Wilco in Millennium Park Review – We Missed You

“We missed you”

That phrase was said a lot Saturday night in Millennium Park.  As the global pandemic has raged on, live music is hard to come by.  But in the middle of Chicago, in the open air of Pritzker Pavilion, Wilco came home to play a real-life rock show.  It was their first show in their hometown of Chicago in about 15 months, which is 15 months too long.  However, the band wasn’t rusty and showed that good things come to those that wait.  

Wilco’s first show in their hometown of Chicago in about 15 months

The night started out with another Chicago based artist, the synth-soul singer Nnamdi.  He gave a heartfelt, albeit short, performance for the early birds.  After that, Sleater-Kinney took the stage and showed that it was still ok to ROCK.  With guitars wailing, hair flying, arms wind-milling, feet shuffling, and high leg kicks, Corin Tucker and Carrie Brownstein displayed all the rock star moves.  The music was so exuberant, that the crowd rushed the stage to bop, sway, dance and to say, “we missed you.”  

Sleater-Kinney has all the Rock moves

The best part of Sleater-Kinney live is seeing Brownstein and Tucker work together.  They flawlessly rotate and support each other as they take turns singing, soloing, thrashing and working the crowd.  It is as if they are of one mind.  Their lively set was a release of months and months without being able to rock.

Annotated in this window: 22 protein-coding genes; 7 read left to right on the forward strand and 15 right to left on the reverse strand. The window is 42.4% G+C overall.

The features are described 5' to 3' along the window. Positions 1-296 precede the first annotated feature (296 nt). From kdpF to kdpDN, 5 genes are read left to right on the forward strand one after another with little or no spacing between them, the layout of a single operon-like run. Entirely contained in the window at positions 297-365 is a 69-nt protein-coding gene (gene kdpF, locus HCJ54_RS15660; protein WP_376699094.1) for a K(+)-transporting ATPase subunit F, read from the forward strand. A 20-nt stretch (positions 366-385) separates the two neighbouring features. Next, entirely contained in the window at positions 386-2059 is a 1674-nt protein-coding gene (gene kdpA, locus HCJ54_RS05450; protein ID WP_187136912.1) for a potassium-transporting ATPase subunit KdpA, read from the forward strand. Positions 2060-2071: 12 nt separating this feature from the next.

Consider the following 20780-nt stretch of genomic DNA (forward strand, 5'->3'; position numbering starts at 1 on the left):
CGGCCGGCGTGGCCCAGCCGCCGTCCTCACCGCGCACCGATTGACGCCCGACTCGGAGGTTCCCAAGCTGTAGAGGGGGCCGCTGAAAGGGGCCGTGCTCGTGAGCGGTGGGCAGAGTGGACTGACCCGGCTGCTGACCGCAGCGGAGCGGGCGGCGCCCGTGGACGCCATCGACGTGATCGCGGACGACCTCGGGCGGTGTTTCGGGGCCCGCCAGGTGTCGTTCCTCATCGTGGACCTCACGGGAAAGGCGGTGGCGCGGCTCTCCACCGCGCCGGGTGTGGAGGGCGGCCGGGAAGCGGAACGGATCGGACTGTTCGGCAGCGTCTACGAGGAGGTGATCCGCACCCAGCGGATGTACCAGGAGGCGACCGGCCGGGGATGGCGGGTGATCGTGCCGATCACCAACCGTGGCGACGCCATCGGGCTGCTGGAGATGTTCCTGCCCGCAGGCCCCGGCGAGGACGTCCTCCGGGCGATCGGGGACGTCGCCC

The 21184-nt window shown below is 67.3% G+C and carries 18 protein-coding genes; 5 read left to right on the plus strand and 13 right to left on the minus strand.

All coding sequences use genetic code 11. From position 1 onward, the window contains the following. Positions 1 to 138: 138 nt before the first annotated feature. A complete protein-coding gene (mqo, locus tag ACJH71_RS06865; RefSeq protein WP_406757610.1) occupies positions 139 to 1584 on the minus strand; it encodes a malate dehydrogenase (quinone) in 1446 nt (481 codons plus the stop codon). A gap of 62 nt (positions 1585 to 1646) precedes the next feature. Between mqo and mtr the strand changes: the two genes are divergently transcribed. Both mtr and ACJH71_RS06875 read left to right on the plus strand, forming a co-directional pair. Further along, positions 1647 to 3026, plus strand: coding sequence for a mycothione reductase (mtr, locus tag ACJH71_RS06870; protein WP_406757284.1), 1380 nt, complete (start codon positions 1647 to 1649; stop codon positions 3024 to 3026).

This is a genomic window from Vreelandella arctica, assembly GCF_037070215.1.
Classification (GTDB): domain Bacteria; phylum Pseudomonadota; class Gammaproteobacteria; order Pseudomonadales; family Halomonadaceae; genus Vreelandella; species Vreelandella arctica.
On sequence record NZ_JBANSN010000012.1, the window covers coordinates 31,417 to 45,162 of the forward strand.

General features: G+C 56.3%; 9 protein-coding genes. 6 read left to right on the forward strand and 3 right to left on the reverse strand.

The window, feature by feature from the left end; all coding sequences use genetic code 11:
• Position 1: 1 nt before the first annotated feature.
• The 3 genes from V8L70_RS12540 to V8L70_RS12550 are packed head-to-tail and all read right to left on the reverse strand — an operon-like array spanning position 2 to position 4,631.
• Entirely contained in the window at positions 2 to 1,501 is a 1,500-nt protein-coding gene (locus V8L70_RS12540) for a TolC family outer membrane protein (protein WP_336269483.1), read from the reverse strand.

Wilco opened up their set with “Shot in the Arm” – with a little help on vocals from Sleater-Kinney (incidentally the best value of the night was a $10, limited-edition vinyl record in the merch tent with Sleater-Kinney’s version of  “Shot in the Arm” on one side and Wilco’s version of Sleater-Kinney’s “Modern Girl” on the flip side.  A cool collector’s item).  

Wilco front man Jeff Tweedy

Right from the start, the crowd immediately forgot about the messiness of the last 18 months, and fell back into the arms of Wilco.  Like a warm blanket that you didn’t know you needed on a 90 degree day, but appreciated all the same.  “We missed you.”

Wilco’s melodic set showcased two things:  

  1. The band has written some classic tunes over the years.  On Saturday night the audience was gifted with “If I Ever Was a Child,” “I Am Trying To Break Your Heart,” and “Heavy Metal Drummer.”  Tweedy asked the audience to sing along with “Jesus, Etc.” which was my personal favorite of the night, it was so beautiful the tall buildings surrounding Pritzker Pavilion really did seem to shake, as the lyrics suggest.  
  2. The band is a well-oiled machine.  The interplay of wild guitarwork from Nels Cline mixed with the bombastic drumming of Glenn Kotche along with Tweedy’s earnest front-man style is a formula that wins consistently.  And leaves a void when not around – “We missed you.”
Wilco is a well-oiled machine

Chicago, and especially this crowd, is very familiar with Wilco.  Front-man Jeff Tweedy even joked, “This is for the old timers and that’s a lot of you.”  By now Wilco is Chicago and Chicago is Wilco.  That is why 15 months seemed so long.  However, it won’t be that long moving forward because as Tweedy said on his way off the stage, “We live here. We’ll be back.”

Photos by K. Joseph Fotos. Full photo gallery here.

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